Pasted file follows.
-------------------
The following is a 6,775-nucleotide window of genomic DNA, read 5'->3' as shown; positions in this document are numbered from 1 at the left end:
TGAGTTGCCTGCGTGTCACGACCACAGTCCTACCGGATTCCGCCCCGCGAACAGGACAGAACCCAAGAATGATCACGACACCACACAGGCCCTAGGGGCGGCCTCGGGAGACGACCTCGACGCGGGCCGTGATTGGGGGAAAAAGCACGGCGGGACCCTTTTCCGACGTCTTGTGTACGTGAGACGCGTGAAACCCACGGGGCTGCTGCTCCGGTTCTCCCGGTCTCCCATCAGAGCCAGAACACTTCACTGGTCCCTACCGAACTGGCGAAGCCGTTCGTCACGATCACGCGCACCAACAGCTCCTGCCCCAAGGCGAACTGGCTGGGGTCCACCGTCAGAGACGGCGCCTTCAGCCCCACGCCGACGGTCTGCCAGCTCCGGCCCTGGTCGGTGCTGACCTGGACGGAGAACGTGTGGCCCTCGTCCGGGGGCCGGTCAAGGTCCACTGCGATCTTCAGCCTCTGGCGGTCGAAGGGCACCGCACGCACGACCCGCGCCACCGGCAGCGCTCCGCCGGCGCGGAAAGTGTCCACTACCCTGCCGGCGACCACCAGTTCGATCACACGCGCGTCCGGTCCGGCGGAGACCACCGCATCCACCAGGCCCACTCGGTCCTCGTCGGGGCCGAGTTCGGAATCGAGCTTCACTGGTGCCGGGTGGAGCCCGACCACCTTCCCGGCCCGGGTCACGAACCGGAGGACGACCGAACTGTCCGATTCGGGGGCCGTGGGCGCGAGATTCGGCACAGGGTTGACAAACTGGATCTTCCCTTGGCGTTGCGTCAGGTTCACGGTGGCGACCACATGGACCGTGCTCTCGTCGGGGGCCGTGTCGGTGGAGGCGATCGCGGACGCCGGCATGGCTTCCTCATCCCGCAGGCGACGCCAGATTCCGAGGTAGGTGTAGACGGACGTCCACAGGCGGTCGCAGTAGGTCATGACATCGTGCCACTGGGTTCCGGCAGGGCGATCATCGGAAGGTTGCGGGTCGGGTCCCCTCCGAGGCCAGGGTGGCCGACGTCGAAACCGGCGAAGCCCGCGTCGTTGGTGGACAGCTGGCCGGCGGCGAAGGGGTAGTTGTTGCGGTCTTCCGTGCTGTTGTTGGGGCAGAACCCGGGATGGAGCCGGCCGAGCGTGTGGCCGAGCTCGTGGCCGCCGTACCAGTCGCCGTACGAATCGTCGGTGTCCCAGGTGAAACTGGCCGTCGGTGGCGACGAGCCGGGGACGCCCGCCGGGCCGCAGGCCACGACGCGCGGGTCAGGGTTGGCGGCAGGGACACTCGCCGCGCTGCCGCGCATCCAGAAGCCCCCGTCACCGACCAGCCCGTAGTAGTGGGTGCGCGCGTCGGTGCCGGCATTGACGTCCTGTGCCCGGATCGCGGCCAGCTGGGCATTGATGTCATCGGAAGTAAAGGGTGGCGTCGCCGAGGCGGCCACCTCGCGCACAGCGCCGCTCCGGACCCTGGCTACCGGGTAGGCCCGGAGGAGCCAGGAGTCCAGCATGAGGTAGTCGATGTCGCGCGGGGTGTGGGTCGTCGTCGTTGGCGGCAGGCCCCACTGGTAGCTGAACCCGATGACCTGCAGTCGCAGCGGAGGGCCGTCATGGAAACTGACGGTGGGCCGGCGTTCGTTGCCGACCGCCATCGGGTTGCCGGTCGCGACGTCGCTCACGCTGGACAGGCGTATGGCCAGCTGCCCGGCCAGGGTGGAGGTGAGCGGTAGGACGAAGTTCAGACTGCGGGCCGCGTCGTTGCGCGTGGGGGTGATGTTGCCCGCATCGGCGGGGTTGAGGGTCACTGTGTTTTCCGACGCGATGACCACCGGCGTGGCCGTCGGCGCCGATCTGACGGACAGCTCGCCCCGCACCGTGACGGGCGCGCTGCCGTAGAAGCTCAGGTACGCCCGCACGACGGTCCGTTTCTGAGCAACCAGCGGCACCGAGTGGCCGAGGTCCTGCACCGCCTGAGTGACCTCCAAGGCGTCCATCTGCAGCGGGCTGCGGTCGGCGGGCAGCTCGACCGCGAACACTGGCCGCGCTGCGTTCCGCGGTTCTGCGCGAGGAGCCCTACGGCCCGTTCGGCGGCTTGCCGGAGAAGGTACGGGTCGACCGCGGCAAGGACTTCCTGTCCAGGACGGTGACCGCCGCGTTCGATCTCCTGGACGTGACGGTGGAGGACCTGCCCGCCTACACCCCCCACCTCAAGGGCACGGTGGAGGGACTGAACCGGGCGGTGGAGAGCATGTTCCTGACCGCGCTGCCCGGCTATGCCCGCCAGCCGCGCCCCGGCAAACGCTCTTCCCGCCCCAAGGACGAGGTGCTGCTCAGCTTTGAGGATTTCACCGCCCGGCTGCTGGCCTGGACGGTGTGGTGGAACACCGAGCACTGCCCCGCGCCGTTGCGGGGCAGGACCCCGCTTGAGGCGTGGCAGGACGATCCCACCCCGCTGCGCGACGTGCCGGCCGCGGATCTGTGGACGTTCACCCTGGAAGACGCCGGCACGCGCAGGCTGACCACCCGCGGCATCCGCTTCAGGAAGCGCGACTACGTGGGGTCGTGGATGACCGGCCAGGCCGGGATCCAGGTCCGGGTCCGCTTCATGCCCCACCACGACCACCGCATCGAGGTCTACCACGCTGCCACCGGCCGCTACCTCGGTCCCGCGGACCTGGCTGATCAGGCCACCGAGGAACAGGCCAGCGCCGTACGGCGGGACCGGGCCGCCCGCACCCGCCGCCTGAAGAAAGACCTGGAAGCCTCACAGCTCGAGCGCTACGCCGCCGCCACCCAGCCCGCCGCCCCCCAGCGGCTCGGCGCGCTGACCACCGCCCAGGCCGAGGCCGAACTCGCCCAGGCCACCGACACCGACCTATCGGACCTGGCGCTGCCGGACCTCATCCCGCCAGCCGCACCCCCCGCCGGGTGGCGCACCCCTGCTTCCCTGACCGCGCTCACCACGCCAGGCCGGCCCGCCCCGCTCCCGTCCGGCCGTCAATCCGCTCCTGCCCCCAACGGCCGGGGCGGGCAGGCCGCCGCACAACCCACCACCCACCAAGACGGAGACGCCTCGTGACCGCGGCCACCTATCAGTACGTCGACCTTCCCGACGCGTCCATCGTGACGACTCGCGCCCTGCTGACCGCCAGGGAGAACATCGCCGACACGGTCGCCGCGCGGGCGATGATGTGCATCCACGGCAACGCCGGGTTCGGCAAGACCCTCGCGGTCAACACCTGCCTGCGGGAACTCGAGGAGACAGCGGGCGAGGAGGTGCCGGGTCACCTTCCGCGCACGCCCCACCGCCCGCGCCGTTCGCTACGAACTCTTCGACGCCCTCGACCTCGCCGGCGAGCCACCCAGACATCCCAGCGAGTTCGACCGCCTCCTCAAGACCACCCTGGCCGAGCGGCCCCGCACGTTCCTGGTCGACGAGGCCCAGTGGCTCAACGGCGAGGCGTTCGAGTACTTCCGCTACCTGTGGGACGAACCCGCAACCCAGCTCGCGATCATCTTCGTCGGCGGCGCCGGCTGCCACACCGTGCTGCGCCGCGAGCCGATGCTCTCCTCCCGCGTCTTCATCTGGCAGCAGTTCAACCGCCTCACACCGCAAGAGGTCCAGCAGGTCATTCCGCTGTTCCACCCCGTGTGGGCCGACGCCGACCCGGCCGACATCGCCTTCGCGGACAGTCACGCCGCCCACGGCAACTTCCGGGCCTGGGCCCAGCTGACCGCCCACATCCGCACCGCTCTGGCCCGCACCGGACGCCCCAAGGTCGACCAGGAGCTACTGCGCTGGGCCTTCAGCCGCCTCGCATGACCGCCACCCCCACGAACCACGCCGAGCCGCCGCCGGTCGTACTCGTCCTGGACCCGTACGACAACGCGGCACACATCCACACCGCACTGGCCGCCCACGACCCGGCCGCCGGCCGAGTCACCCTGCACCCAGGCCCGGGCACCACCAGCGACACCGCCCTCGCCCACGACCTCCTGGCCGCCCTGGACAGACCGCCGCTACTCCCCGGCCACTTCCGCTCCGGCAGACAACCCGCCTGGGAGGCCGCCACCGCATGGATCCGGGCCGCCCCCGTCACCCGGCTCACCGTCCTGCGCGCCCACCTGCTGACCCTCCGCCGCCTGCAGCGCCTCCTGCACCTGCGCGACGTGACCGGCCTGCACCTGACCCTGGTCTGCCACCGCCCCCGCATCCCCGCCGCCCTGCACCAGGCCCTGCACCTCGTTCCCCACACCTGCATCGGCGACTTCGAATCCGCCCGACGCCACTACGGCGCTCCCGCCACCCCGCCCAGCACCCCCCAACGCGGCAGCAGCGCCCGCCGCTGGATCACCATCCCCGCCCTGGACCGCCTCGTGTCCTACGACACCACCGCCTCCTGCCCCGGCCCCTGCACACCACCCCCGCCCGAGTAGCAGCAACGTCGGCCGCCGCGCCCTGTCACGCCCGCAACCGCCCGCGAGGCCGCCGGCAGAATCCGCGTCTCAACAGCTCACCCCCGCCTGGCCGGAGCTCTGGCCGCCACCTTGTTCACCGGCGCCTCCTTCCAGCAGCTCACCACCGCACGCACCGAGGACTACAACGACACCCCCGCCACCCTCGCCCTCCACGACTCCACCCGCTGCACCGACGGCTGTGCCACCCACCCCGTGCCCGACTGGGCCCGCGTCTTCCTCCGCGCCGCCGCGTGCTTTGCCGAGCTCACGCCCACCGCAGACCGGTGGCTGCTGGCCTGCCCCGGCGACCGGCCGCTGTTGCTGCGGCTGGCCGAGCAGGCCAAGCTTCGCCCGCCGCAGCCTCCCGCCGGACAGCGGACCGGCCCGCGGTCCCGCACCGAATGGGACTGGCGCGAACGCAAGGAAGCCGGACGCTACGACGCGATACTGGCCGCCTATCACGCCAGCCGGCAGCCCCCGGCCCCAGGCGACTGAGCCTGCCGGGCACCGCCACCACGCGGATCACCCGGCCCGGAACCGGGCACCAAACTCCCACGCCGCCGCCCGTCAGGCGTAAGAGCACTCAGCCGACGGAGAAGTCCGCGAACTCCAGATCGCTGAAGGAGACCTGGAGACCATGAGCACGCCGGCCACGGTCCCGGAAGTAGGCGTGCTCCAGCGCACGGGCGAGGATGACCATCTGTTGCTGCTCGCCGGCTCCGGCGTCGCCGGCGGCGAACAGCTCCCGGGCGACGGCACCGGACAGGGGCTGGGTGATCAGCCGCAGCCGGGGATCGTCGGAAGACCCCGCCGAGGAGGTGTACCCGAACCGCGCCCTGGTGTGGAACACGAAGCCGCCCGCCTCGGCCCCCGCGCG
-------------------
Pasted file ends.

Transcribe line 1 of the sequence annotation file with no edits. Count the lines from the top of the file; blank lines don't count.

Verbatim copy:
The following is a 6,775-nucleotide window of genomic DNA, read 5'->3' as shown; positions in this document are numbered from 1 at the left end: